Video Shows Car Reported Stolen in 1992 Buried in Yard of Multimillion-Dollar Mansion in Mysterious Case
Dogs detected "possible human remains."
Just over 30 years after a car was reported as stolen, police have discovered it buried in the backyard of a $15 million mansion previously owned by a man who had been arrested for murder, attempted murder, and insurance fraud. NBC News reports that the missing convertible Mercedes Benz was discovered Thursday by landscapers working at the home in Atherton, a wealthy part of Silicon Valley. The car was filled with bags of unused concrete.
According to police, the car was buried four to five feet deep sometime in the 1990s, before the current owners bought the home. The car was reported stolen in September 1992 in nearby Palo Alto.
It was removed by a tow truck on Saturday, and cadaver dogs indicated there may be possible human remains on site. Read on to find out what the police have uncovered and to see the video.
The car was buried in the yard with its top down, authorities said, and when it was excavated, cadaver dogs "made a slight notification of possible human remains," police said in a statement. But this turned out to be a false alarm: After examining the area—an effort that included ground-penetrating radar—no human remains were found.
The current homeowners were not under investigation, said Atherton Police Cmdr. Daniel Larsen. They didn't own the house when authorities believe the car was buried. Who did? Read on.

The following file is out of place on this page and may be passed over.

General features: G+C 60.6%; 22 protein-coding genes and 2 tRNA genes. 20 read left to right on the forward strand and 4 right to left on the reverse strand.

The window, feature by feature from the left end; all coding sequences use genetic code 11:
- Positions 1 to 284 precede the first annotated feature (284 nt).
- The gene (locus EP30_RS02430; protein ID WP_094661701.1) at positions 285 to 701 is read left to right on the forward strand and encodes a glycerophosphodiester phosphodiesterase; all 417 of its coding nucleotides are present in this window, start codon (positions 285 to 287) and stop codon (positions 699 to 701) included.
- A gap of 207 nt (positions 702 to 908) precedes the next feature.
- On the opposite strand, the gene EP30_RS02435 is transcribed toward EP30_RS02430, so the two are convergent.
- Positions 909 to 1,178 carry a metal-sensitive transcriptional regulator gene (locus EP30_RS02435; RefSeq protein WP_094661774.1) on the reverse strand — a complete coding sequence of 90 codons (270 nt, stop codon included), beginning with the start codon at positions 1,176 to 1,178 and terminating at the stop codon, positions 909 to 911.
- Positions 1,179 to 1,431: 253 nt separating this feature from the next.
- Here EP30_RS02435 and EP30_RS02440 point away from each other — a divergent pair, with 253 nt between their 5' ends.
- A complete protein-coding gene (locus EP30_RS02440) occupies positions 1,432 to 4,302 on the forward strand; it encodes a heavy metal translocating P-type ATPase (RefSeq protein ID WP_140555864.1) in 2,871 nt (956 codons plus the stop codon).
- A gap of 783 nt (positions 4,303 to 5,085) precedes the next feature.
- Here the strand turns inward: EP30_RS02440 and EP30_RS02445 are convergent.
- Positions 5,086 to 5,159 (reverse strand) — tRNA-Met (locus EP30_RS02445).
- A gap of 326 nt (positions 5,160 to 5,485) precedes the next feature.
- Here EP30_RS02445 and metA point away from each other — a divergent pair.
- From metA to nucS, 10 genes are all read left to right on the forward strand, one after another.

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The home was built by Johnny Lew, a man with a history of arrests for murder, attempted murder and insurance fraud, his daughter, Jacq Searle, told the San Francisco Chronicle. She said the family lived there in the 1990s and that her father had died in 2015 in Washington state, a year after he sold the house.
In 1966, Lew was found guilty of murdering a 21-year-old woman in Los Angeles County. He was released from prison after the California Supreme Court reversed the conviction in 1968, citing hearsay evidence that should not have been allowed at trial, the Chronicle reported. In 1977, Lew was convicted of two counts of attempted murder in Los Angeles, and he spent three years in prison.
In 1999, Lew was accused of paying undercover officers $30,000 in cash and gold watches worth $20,000 to sink a $1.2 million yacht as part of an alleged insurance fraud scheme, San Joaquin County authorities told The Stockton Record.
The then-62-year-old was arrested when he showed up to fill out a police report after he reported the ship, a 1997 Viking Sport Cruiser, missing. It was the biggest case of insurance fraud the state had seen to that point, said then Deputy District Attorney Franklin Stephenson.
Larsen wouldn't say if police believe the buried car was registered to Lew. "We have heard that name come up, but we have not confirmed through our sources that he in fact owned that vehicle," he said. KRON-TV reported Monday that the car has a personalized license plate that includes "Lew."
Atherton police towed the car away from the property and brought it to the San Mateo County Crime Lab "for further inspection and processing," SFGate reported. The department is consulting DMV records to learn more about the car.
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Atherton Police Chief Steven McCulley confirmed police are looking at insurance fraud as a possible motive, SFGate said. In the meantime, all the commotion has drawn the attention and commentary of neighbors in the ultra-wealthy neighborhood.
"We're just waiting to hear what's in the car. I think he probably just buried the car for insurance money," neighbor Kathy Consani told CBS News.